Current SLB Stock Info

Year-over-year revenue growth returns

Schlumberger (ticker: SLB) announced first quarter earnings today, reporting net earnings of $297 million, or $0.20 per share. Total revenue was $6.89 billion, up from the $6.52 billion earned in Q1 2016. This is the first year-over-year revenue growth the company has seen in the last two years.

The resurgence of U.S. shale drilling has been the primary driver of this quarter’s revenue growth. Drilling and fracturing led revenue growth but artificial lift and surface systems also grew, according to Schlumberger Chairman and CEO Paal Kibsgaard. Like Halliburton, Schlumberger is working to bring its frac fleets and other operations back online quickly.

Schlumberger reports that revenue from its hydraulic fracturing and directional drilling services in the U.S. generated 16% sequential revenue growth and 66% incremental margins. This growth was due in large part to pricing recoveries, as the much-predicted service cost inflation comes to pass.

GOM, International activity down

Gulf of Mexico activity is another story, though. In Schlumberger’s conference call, President of Operations Patrick Schorn noted that the deepwater rig count has dropped by 15 at the end of March, which represents a reduction of 74% compared to activity levels in 2014. Seismic activity has declined by similar levels, “leaving offshore revenues at unprecedented low levels.”

“In parallel with these record low level activity,” Schorn commented, “product and services pricing has in several recent cases fallen to levels that make it impossible for us to uphold our operating standards and at the same time turn a profit in this extremely challenging operating environment. We are therefore in the process of redeploying both service capacity and technical support resources from the U.S. Gulf of Mexico to other more viable markets.”

International activity also has not recovered. Revenue from international markets declined 7% sequentially, from $5.3 billion in Q4 2016 to $4.9 billion in Q1 2017. Seasonal declines in activity were worse than usual, particularly in China, Russia and the North Sea. Lower activity in the Middle East and production constraints in Ecuador also hampered results.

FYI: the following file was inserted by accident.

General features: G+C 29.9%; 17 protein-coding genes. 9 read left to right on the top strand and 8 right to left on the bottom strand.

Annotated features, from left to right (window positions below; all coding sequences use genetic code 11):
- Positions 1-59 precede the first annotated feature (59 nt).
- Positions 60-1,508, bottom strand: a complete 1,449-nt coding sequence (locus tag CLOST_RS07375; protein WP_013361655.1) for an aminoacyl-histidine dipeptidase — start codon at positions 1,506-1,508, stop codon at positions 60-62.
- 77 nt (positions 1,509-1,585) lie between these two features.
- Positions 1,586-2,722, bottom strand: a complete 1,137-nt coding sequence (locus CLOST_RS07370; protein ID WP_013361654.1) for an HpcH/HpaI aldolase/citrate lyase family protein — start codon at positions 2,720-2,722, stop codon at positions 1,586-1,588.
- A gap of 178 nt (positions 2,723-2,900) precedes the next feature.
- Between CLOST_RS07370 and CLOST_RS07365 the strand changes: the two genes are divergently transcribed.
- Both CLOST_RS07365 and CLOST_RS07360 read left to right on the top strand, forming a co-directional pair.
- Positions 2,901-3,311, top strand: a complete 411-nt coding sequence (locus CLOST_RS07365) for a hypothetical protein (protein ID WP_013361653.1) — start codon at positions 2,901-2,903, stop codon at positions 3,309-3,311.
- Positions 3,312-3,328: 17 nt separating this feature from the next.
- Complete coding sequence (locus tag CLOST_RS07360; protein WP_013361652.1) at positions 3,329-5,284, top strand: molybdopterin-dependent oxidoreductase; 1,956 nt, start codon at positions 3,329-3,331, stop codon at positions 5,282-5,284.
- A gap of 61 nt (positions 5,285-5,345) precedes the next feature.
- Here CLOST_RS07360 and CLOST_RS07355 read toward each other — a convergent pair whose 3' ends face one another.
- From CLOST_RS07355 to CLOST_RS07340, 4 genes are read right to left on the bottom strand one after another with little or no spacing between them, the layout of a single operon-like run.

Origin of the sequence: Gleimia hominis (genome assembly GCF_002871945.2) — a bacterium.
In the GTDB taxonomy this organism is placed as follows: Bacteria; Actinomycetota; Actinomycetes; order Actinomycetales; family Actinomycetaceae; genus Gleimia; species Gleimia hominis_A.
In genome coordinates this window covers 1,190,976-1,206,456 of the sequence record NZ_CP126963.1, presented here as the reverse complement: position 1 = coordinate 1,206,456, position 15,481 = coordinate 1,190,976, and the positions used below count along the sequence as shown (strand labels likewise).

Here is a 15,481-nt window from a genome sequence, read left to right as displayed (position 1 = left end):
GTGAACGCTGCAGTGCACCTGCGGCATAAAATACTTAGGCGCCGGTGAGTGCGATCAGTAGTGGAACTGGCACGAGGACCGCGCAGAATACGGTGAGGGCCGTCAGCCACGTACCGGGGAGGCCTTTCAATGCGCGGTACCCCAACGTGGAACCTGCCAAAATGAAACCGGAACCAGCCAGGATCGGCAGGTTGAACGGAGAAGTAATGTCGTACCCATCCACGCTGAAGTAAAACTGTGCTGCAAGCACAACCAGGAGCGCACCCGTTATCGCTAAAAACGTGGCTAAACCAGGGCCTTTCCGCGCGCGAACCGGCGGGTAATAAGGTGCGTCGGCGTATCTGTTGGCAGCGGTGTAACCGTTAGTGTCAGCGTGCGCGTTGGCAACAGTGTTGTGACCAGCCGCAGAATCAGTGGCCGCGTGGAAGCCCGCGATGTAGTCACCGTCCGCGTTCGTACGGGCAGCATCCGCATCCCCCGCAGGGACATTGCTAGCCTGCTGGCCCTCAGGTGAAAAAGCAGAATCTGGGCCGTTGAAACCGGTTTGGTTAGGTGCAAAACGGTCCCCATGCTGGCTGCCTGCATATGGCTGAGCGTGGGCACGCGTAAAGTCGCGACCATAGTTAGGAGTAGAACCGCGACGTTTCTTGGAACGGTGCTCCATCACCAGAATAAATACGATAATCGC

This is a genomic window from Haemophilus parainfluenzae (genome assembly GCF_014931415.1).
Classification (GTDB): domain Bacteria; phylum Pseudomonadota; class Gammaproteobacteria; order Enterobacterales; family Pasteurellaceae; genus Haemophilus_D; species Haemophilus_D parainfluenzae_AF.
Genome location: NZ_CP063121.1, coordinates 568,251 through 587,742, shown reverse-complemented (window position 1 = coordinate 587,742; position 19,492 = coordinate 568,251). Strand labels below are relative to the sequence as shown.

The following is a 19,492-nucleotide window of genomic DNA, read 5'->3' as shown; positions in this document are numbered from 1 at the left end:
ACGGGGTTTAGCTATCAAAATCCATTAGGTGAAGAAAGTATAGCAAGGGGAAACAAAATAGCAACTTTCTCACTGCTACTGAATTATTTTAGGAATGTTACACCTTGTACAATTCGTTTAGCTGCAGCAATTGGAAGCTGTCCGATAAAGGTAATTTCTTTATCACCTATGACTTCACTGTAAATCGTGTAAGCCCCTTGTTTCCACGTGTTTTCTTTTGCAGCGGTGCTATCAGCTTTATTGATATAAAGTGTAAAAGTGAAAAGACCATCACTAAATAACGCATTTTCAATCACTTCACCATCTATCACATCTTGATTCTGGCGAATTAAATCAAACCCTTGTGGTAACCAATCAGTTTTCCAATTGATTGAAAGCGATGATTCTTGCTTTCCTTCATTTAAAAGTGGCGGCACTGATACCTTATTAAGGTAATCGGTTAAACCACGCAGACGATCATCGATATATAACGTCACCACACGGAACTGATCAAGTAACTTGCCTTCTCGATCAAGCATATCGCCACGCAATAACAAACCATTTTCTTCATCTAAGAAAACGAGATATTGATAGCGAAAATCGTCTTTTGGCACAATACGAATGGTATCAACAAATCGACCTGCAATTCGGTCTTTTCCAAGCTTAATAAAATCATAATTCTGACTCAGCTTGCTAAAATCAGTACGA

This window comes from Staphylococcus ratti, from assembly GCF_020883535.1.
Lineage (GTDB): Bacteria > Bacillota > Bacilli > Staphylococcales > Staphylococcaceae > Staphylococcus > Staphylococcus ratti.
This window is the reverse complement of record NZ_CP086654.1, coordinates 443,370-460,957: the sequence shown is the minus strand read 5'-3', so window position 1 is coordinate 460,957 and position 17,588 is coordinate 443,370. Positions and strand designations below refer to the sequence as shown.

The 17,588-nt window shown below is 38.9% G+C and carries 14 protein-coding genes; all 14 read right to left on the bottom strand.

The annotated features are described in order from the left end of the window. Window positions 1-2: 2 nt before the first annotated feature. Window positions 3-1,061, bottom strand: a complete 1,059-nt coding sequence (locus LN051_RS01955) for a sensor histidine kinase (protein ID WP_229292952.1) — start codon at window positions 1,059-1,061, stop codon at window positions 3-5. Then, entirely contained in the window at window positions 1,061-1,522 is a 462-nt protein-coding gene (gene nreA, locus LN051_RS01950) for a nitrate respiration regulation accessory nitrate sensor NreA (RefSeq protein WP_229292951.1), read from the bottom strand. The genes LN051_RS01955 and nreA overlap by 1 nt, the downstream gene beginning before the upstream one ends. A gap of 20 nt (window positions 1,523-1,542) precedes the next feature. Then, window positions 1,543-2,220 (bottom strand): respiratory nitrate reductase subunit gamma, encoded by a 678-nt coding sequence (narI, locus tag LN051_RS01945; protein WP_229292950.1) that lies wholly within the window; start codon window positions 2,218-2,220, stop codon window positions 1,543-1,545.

On a positive note, revenues in Latin America and Africa were each flat sequentially, indicating that the regions have reached the bottom of the cycle.

SLB sees four critical areas for oil and gas recovery

Kibsgaard believes that four areas are critical for the oil and gas industry to restore its strength and advance its capabilities:

  1. E&P spending must rise to meet growing hydrocarbon demand in upcoming years
  2. Investments in research and engineering must be protected and encouraged through the entire oil and gas value chain
  3. New business models that encourage closer technical collaboration and commercial alignment between operators and suppliers
  4. Broader and more integrated technology platforms that combine hardware, software, data, and expertise

OneStim JV with Weatherford combines frac fleets

Schlumberger and Weatherford announced the creation of OneStim in late March, a joint venture to combine the companies’ pressure pumping services. Schlumberger and Weatherford will own 70% and 30% of the venture, respectively, but Weatherford will contribute approximately 40% of the assets in this venture. Schlumberger will make up the difference with a $535 million payment to Weatherford at transaction close. This joint venture will create a pressure pumping player that rivals Halliburton in scale, and accomplishes Weatherford’s goal of selling off its pressure pumping business.

Q&A from SLB Q1 2017 conference call

Q: So, Paal, so could we go back to the U.S. a little bit? And obviously, the OneStim is a surprising JV and interesting to see. So could you talk a little bit about your strategy there as far as redeploying the frac plate into the U.S. market? And if you could even have a target horsepower as you exit 2017? And maybe a little bit about the logistics of the JV.

Kibsgaard: Yes. I think we need to separate the JV from our current hydraulic fracturing business in North America land. The JV will, obviously, include all that business when it’s closed. But as of now, we continue to manage our business in a standalone fashion, while we are preparing to close the JV as soon as possible. So I will comment briefly on our plans for activation of capacity for the base business today, and I’ll have Patrick give you a few comments around the OneStim JV and the plans post closure.